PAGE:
Subject to the City’s contribution towards the Village Project (as outlined in the Financial Implications of this report), BJI will be responsible to undertake all construction works and operate all licenced activities at its cost and risk. This includes ongoing maintenance of all buildings and other structures.

 

·    Construction clauses

As BJI will be constructing buildings and other structures on Crown land, the licence agreement will include a number of terms and conditions detailing BJI’s obligations and liabilities during the construction phase of the Village Project.

 

·    Performance bond

To better secure BJI’s obligations during the construction phase of the project, City officers initially proposed that BJI provide the City with a performance bond. BJI pointed out that the City’s risk in this regard should mostly be covered by the fact that the majority of the buildings/structures will be fabricated off-site and, in addition, that BJI’s builder will be required to provide a bond or retention money to secure its due performance under the construction contract between BJI and the builder. It is considered that these measures sufficiently mitigate the City’s relevant risk and it is therefore recommended that the City waives this requirement.

 

·    Insurances

BJI will be required to effect and maintain at its cost adequate building, public liability and workers compensation insurance.

 

·    General conditions         

The proposed licence agreement will include “general” conditions similar to those contained in the existing Busselton Jetty Licence, e.g BJI’s obligation in relation to keeping of accounts, determination of key performance indicators and BJI’s compliance with those KPIs. No additions or alterations to the Busselton Jetty will be allowed without the City’s prior approval and terms and conditions dealing with default, damage to or destruction of the Village and Busselton Jetty, licence fee abatement in such events, holding over and surrender and reinstatement of the licenced area upon termination of the licence agreement will also be included.

 

It is considered that a licence agreement based on the above terms and conditions is the most effective way of providing BJI with a formal operating framework encompassing the legal and commercial arrangement between the City and BJI in relation to the Village Project.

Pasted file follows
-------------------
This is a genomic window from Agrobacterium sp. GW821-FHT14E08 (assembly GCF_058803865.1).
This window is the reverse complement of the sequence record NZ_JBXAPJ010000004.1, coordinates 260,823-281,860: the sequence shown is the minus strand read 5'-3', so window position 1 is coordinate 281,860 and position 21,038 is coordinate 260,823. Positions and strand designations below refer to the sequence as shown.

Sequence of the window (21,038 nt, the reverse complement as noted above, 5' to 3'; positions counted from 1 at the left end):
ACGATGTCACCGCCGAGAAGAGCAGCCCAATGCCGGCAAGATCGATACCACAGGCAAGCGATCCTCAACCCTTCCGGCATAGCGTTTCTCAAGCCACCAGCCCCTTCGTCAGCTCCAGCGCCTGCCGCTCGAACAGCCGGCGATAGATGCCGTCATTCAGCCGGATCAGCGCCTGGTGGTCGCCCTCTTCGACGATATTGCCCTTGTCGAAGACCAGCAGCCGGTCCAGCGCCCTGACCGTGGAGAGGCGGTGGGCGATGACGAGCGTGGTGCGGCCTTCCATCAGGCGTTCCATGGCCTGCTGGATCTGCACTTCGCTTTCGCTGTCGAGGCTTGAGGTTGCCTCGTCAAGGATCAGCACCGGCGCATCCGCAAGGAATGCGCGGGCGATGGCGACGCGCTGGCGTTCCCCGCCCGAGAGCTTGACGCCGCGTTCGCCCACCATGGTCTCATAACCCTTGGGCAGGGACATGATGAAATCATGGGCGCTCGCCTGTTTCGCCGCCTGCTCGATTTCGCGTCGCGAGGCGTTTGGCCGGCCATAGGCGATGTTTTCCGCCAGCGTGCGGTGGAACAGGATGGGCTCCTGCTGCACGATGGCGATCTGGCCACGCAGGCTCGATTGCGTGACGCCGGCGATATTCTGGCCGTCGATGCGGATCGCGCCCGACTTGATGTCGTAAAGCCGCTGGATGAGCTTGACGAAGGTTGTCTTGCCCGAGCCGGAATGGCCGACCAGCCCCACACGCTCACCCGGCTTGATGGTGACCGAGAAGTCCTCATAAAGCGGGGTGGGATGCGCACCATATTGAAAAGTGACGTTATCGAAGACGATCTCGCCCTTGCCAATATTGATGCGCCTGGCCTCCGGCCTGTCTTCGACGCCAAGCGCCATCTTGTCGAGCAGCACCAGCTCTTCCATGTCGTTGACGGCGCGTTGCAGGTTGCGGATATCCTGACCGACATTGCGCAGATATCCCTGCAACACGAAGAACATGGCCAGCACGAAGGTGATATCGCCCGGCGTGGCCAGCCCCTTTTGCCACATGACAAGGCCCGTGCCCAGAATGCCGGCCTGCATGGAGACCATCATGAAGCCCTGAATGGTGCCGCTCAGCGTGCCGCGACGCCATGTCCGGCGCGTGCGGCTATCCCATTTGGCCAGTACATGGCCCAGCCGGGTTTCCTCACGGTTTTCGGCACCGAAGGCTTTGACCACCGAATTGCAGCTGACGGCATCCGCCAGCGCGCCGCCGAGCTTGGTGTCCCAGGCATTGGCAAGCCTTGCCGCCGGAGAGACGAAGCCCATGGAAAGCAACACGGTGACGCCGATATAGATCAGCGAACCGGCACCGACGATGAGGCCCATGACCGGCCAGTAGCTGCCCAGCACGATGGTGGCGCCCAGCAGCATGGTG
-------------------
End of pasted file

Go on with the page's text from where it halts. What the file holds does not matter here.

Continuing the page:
Statutory Environment

Land Administration Act 1997 (WA) (LAA)

The Busselton Jetty is constructed on Reserve 46715, which is Crown land reserved under section 41 of the LAA for the purpose of “Recreation, Tourism and Heritage”. Pursuant to section 46 of the LAA the Minister for Lands may by order vest care, control and management of a reserve for its designated purpose with a person (including a local government).

 

Care, control and management of Reserve 46715 has been vested in the City on conditions set out in the Management Order. Pursuant to condition 3.1 of the Management Order the City has the power to grant, subject to obtaining the Minster’s prior approval, “a lease, sublease or licence over any part of the Reserve, other than the Main Jetty Area”. This restriction (“other than the Main Jetty Area”) does not align with use of the Busselton Jetty for the licenced activities as approved under the existing Busselton Jetty Licence, and may also prevent the City from granting BJI the proposed licence for the Village Project.

 

This issue has been flagged with Department of Planning, Lands and Heritage and the City’s request to amend the Management Order to provide the City with the power to grant licences over any part of the Busselton Jetty has been approved at officer level.  The approval is accompanied by a direction that the provisions of the proposed licence agreement with BJI must not impede the ability of the public at large to access and enjoy the Busselton Jetty. The amendment to the Management Order will contain conditions to that effect, which City officers consider are reflected in the provisions of the proposed licence agreement.

 

Under the Management Order the City may, subject to the other conditions of the Management Order, grant a lease or licence for a term that is not to exceed in total 49 years and which may comprise an initial term of not more than 25 years, with an option to renew for a further term not exceeding 24 years. It is expected that these conditions will remain the same in the proposed amendment Management Order.